In the wake of reports exposing Eric Ciaramella as the alleged “whistleblower” behind the Democrats’ partisan impeachment inquiry, there are new allegations emerging that he allegedly leaked damaging material against Trump before his departure from the National Security Council.
Ciaramella had a temporary position in the West Wing that ended in June 2017, dating from the Obama administration, and RealClearInvestigations published a report this week alleging he is the whistleblower whose complaint prompted impeachment proceedings against President Trump.
The whistleblower’s lawyers, however, have refused to confirm or deny the identity in the wake of the reports.
Andrew P. Bakaj, Esq. and Mark S. Zaid, Esq. said in a statement:
We neither confirm nor deny the identity of the Intelligence Community Whistleblower. Our client is legally entitled to anonymity.
Disclosure of the name of any person who may be suspected to be the whistleblower places that individual and their family in great physical danger. Any physical harm the individual and/or their family suffers as a result of disclosure means that the individuals and publications reporting such names will be personally liable for that harm. Such behavior is at the pinnacle of irresponsibility and is intentionally reckless.
On his radio program on Friday, Rush Limbaugh cited the RealClearInvestigations piece that disclosed the name that reportedly has been circulating inside the Beltway for weeks and the revelation in the report that one of Ciaramella’s leaks led to the “Putin told Trump to fire former FBI director James Comey” rumor:
In May 2017, Ciaramella went “outside his chain of command,” according to a former NSC co-worker, to send an email alerting another agency that Trump happened to hold a meeting with Russian diplomats in the Oval Office the day after firing Comey, who led the Trump-Russia investigation. The email also noted that Russian President Vladimir Putin had phoned the president a week earlier.
Contents of the email appear to have ended up in the media, which reported Trump boasted to the Russian officials about firing Comey, whom he allegedly called “crazy, a real nut job.”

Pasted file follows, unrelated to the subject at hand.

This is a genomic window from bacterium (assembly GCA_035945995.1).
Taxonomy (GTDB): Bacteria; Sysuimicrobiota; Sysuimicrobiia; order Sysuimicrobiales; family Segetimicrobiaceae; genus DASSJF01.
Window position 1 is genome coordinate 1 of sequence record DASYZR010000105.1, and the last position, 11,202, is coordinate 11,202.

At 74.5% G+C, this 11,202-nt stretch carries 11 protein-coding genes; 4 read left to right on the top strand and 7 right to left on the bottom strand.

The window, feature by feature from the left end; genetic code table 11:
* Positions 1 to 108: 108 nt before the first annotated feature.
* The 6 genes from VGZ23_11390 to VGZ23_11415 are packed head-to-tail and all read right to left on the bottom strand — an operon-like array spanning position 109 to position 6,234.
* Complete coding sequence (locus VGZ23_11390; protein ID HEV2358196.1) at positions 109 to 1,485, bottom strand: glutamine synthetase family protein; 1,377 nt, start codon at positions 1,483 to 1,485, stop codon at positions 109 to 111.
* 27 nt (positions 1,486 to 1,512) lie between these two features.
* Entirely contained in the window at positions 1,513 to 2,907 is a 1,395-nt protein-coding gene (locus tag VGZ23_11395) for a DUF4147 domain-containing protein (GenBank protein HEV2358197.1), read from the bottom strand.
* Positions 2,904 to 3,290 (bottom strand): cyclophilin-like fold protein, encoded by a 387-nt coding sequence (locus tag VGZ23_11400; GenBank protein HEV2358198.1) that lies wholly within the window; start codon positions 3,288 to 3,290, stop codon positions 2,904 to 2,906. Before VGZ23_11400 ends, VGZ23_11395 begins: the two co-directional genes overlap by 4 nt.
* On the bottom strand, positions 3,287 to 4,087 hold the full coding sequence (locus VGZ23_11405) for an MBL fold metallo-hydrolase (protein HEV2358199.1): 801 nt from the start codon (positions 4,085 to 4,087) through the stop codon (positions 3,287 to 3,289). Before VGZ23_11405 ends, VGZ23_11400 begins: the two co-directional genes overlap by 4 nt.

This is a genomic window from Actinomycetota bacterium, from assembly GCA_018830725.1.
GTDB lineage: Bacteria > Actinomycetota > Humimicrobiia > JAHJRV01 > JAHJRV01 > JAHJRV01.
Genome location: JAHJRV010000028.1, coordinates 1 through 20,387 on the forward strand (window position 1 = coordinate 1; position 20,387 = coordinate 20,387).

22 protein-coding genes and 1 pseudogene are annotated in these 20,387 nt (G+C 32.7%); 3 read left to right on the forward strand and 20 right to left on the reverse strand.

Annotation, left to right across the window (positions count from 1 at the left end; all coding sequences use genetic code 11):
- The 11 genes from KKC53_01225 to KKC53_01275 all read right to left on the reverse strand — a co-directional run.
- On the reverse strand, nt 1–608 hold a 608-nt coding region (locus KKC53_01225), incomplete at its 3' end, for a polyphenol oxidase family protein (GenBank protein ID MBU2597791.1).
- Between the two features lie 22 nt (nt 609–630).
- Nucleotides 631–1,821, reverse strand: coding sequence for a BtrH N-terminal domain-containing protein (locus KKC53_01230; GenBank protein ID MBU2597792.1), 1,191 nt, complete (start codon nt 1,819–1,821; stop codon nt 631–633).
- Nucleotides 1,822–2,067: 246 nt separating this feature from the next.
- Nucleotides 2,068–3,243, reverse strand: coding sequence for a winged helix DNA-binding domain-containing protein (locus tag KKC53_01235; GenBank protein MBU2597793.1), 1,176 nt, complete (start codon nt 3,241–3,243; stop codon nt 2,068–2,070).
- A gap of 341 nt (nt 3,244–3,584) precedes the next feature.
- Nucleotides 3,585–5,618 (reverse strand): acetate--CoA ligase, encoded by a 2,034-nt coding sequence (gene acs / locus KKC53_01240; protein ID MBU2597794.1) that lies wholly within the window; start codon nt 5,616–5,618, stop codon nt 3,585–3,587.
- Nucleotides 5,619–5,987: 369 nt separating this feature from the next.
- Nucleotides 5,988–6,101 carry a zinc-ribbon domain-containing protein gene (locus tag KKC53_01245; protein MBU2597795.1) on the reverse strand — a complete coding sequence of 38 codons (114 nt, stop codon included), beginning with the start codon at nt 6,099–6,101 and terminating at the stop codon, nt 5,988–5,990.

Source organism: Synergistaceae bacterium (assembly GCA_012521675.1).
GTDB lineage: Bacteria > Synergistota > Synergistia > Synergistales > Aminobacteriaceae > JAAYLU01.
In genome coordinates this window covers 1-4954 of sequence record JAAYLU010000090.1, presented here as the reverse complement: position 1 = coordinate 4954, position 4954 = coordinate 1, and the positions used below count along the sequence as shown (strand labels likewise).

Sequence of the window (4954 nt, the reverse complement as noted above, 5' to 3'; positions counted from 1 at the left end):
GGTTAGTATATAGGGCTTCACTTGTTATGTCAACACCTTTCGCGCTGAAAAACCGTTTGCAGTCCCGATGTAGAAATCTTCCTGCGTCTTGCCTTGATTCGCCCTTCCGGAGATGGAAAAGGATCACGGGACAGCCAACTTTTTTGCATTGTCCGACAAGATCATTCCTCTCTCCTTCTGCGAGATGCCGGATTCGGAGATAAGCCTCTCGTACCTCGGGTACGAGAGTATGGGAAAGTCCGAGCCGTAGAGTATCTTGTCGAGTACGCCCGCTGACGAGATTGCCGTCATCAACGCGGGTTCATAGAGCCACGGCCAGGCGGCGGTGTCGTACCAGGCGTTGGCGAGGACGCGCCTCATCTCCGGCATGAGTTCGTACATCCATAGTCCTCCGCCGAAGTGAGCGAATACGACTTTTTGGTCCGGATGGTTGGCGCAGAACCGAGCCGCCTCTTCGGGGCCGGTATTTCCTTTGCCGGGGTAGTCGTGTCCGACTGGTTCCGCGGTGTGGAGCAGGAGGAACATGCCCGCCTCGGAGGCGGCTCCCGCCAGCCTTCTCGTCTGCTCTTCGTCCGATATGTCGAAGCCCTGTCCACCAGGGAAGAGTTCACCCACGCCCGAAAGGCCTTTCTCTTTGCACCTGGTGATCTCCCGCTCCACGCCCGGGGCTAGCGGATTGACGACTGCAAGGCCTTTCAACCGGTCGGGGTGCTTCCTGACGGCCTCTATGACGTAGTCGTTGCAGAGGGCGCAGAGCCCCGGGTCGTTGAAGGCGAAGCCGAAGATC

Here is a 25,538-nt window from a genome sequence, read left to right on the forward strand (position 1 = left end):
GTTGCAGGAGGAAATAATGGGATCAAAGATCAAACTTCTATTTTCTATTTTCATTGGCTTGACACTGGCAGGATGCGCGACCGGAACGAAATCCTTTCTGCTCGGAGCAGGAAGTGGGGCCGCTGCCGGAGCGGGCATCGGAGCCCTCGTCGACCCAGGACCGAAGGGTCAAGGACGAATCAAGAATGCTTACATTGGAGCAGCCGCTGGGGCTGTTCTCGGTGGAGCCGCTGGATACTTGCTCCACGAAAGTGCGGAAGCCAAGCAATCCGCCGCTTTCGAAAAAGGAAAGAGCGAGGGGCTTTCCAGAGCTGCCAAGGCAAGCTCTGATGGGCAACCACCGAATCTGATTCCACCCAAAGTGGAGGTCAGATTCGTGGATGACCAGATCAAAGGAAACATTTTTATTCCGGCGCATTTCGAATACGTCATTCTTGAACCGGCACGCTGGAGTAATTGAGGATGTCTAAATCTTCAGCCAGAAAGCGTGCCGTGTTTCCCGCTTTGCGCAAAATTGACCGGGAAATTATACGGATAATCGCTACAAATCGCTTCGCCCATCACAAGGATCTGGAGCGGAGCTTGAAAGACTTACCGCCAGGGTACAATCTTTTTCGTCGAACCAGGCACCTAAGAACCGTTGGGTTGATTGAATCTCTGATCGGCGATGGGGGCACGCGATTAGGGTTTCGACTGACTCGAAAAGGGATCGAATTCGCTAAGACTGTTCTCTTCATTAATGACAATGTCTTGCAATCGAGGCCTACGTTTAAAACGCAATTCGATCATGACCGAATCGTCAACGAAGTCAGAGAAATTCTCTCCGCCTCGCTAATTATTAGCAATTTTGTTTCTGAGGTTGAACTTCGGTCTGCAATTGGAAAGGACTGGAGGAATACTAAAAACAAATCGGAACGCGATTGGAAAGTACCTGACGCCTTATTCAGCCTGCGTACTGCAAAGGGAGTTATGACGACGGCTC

In effect, Ciaramella helped generate the “Putin fired Comey” narrative, according to the research dossier making the rounds in Congress, a copy of which was obtained by RealClearInvestigations.
Ciaramella allegedly argued that “President Putin suggested that President Trump fire Comey,” the report said. “In the days after Comey’s firing, this presidential action was used to further political and media calls for the standup [sic] of the special counsel to investigate ‘Russia collusion.’”
Despite the suggestions that the “whistleblower” is a partisan anti-Trumper, the Democrats are pushing ahead with their impeachment inquiry.
The Hill reported that House Speaker Nancy Pelosi (D-CA) said on Friday that the investigation into Trump may expand beyond the phone call between Trump and Ukrainian President Volodymyr Zelensky that contained the alleged “quid pro quo” the president sought from his counterpart.
Pelosi said in an interview with Bloomberg Television, according to the Hill:
What we’re talking about now is taking us into a whole other class of objection to what the president has done. And there may be other — there were 11 obstruction of justice provisions in the Mueller report. Perhaps some of them will be part of this.
“But again, that will be part of the inquiry, to see where we go,” Pelosi said.
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